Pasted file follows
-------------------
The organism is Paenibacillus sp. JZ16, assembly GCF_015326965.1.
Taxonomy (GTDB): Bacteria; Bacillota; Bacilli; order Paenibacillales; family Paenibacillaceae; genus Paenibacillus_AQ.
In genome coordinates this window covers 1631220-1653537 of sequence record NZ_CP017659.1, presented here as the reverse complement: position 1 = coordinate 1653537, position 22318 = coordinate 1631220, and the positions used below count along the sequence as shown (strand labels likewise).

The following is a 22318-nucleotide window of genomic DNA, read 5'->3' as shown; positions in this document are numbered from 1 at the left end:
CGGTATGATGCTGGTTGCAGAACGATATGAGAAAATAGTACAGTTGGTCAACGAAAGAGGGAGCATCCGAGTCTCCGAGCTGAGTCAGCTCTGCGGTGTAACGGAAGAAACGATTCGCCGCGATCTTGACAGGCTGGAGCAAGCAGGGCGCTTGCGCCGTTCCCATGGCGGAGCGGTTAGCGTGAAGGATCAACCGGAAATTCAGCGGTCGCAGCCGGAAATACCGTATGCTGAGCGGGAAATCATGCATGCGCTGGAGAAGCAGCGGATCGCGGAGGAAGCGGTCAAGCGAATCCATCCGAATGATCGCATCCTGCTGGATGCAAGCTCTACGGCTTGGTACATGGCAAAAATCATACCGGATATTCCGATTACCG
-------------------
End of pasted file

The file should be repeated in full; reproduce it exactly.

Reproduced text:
The organism is Paenibacillus sp. JZ16, assembly GCF_015326965.1.
Taxonomy (GTDB): Bacteria; Bacillota; Bacilli; order Paenibacillales; family Paenibacillaceae; genus Paenibacillus_AQ.
In genome coordinates this window covers 1631220-1653537 of sequence record NZ_CP017659.1, presented here as the reverse complement: position 1 = coordinate 1653537, position 22318 = coordinate 1631220, and the positions used below count along the sequence as shown (strand labels likewise).

The following is a 22318-nucleotide window of genomic DNA, read 5'->3' as shown; positions in this document are numbered from 1 at the left end:
CGGTATGATGCTGGTTGCAGAACGATATGAGAAAATAGTACAGTTGGTCAACGAAAGAGGGAGCATCCGAGTCTCCGAGCTGAGTCAGCTCTGCGGTGTAACGGAAGAAACGATTCGCCGCGATCTTGACAGGCTGGAGCAAGCAGGGCGCTTGCGCCGTTCCCATGGCGGAGCGGTTAGCGTGAAGGATCAACCGGAAATTCAGCGGTCGCAGCCGGAAATACCGTATGCTGAGCGGGAAATCATGCATGCGCTGGAGAAGCAGCGGATCGCGGAGGAAGCGGTCAAGCGAATCCATCCGAATGATCGCATCCTGCTGGATGCAAGCTCTACGGCTTGGTACATGGCAAAAATCATACCGGATATTCCGATTACCG